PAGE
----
The ultimate goal for most small business owners is the ability to invest profits back into their company, creating a foundation for further growth and success. The budgeting process not only helps make those investments possible, it points to the areas of your business that would most benefit from an upgrade. Some companies may benefit from investment in new technology or software, while others may need to invest by increasing spending in areas like marketing and communications, human resources, or strategic planning. Often, the most powerful investments are intangible.

    The CFO Mindset

    As a financial services professional with experience as a CPA as well as in financial leadership positions, I’ve become a tireless advocate for the value of financial guidance for small businesses. That’s why I believe so strongly in the value of the budgeting process for setting goals and ultimately achieving them. Not only that, I highly recommend undertaking this process with expert guidance on your side.

    Most small businesses can’t afford a full-time Chief Financial Officer to handle the budgeting process and offer valuable advice. Luckily, you don’t need a full-time CFO to make informed budgeting, financial planning, or strategic investment decisions. Through e2E, LLC you can gain access to CFO services tailored to your business’s unique needs.

    Flying by the seat of your pants isn’t enough in times like these – you need access to experienced advisors so you can do what you do best and leave the rest to us. Contact our team today to learn more!

    Yes, Your Small Business Needs a Leadership Team!

    Posted on August 25th, 2020

    There’s a pervasive belief that entrepreneurs and small business owners are lone wolves who create their own destiny through solo effort and determination. This can lead people who are driven to start or run their own business to think that they’re in it alone. But, especially in times like these, collaboration and community are more important than ever.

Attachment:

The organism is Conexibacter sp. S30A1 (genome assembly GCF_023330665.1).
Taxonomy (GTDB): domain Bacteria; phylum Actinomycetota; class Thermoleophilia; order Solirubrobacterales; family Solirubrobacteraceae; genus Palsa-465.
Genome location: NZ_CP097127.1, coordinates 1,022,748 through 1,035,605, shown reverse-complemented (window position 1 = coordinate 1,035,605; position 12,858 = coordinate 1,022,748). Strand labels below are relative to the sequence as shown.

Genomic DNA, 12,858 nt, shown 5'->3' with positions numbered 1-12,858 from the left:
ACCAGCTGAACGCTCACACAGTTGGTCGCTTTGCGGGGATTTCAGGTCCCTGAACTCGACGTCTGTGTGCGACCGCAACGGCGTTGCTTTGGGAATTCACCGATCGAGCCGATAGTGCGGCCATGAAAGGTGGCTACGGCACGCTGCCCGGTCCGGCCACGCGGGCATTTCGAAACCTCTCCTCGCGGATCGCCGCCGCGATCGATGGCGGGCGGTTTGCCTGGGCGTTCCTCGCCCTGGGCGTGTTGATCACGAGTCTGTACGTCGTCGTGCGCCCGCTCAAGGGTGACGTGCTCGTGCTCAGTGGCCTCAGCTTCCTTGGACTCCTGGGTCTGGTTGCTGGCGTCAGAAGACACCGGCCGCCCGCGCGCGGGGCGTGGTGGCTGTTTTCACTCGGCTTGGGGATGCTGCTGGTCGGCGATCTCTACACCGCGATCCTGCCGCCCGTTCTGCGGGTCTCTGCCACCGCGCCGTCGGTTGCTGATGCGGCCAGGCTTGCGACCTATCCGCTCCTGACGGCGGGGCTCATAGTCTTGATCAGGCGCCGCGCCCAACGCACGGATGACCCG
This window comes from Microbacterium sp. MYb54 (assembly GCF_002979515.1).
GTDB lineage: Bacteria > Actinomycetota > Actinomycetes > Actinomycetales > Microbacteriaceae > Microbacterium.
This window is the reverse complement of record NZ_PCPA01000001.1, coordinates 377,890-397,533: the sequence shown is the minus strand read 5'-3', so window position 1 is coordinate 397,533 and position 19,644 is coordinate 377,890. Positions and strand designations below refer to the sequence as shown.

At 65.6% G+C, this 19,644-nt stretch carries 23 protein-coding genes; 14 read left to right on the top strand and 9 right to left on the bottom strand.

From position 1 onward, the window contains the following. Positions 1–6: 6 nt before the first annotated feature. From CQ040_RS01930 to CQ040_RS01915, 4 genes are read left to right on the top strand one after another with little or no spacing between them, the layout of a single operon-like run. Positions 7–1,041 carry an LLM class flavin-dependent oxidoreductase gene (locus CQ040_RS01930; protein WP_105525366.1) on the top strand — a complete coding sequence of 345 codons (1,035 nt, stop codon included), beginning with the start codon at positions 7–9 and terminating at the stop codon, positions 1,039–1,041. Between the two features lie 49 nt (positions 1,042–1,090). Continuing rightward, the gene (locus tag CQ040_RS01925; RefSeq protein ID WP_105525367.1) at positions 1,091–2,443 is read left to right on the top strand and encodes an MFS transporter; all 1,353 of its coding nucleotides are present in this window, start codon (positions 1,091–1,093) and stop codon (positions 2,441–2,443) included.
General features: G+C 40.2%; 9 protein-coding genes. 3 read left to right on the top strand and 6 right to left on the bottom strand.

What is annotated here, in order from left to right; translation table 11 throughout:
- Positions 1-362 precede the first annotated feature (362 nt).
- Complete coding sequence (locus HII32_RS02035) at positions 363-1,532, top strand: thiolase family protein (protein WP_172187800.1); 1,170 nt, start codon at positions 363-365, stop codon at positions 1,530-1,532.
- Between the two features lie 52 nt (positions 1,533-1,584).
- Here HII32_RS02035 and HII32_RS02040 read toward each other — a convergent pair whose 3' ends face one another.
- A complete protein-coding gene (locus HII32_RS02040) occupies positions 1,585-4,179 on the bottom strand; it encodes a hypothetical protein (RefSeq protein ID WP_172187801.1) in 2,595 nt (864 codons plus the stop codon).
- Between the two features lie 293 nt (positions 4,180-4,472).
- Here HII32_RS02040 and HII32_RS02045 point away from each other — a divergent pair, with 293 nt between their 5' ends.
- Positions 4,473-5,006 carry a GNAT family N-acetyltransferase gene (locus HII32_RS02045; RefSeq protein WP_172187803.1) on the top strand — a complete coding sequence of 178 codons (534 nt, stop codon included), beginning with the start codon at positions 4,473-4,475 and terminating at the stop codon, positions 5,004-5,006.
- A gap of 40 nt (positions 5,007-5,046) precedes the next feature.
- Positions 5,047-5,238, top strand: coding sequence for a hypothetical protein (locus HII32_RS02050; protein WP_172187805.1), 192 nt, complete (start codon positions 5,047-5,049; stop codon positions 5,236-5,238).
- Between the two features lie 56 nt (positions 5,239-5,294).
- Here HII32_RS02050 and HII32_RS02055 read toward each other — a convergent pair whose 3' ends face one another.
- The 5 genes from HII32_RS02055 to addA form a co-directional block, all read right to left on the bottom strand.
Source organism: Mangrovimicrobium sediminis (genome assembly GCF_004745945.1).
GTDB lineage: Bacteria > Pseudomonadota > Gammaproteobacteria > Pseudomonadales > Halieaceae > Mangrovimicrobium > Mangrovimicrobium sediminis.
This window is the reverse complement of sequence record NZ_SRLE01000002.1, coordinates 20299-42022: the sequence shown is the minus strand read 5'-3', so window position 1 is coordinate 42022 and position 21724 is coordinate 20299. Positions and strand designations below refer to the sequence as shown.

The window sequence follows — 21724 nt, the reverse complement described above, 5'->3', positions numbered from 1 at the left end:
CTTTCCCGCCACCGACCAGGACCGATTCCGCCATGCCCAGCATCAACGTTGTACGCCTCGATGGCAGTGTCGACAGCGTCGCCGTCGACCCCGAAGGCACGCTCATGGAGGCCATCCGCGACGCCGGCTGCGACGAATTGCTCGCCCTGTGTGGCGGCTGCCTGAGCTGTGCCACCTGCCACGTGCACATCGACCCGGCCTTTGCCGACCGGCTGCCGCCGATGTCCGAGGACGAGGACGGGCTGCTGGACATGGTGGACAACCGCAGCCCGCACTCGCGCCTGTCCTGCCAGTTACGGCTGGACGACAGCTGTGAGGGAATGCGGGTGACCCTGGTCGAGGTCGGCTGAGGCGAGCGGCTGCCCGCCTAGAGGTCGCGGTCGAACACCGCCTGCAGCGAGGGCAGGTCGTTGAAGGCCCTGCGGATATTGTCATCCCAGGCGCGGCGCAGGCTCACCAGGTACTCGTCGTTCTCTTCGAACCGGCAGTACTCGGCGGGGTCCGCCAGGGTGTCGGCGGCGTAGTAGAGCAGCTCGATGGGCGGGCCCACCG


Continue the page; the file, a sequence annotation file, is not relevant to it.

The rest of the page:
The fact is, the best entrepreneurs don’t “go it alone,” they’re skilled team players who build up resources by engaging with others and benefit from access to a wide variety of skills and experience. That’s why every small business needs a leadership team.

    Leaders Who Connect

    The ability to communicate effectively is among the most vital leadership skills. This can mean helping customers understand your value, encouraging teams to do their best work, or reaching out for help from trusted advisors. The important thing is to be proactive and connect.

    As a post featured by Tanveer Naseer Leadership states, “the sharper those around you, the sharper you will become.” The advantages of having a community of experienced, thoughtful advisors include not just the ability to seek advice about specific problems, but the continual learning and honing of skills that happens when we’re surrounded by people who support and challenge us. Reaching out for help isn’t a sign of weakness, but of willingness to grow.

    Leaders who understand the importance of connecting with a diverse group of advisors strengthen themselves and their businesses.

    Benefits of a Leadership Team

    Whether you’re assembling an informal network of skilled professionals for the occasional coffee date or curating a team that meets regularly to discuss the direction and growth of your business, you’ll quickly discover several benefits:

    Access to Expertise

    As a small business owner, you probably wear many hats – but that doesn’t mean you have to be an expert in every aspect of your business. Maybe marketing is your passion but you don’t understand the best avenues to secure financing, or you’re a great motivator who doesn’t have time to devote to payroll or taxes. The primary benefit of having a team is consistent access to multiple areas of expertise, so you can rest assured that your bases are always covered.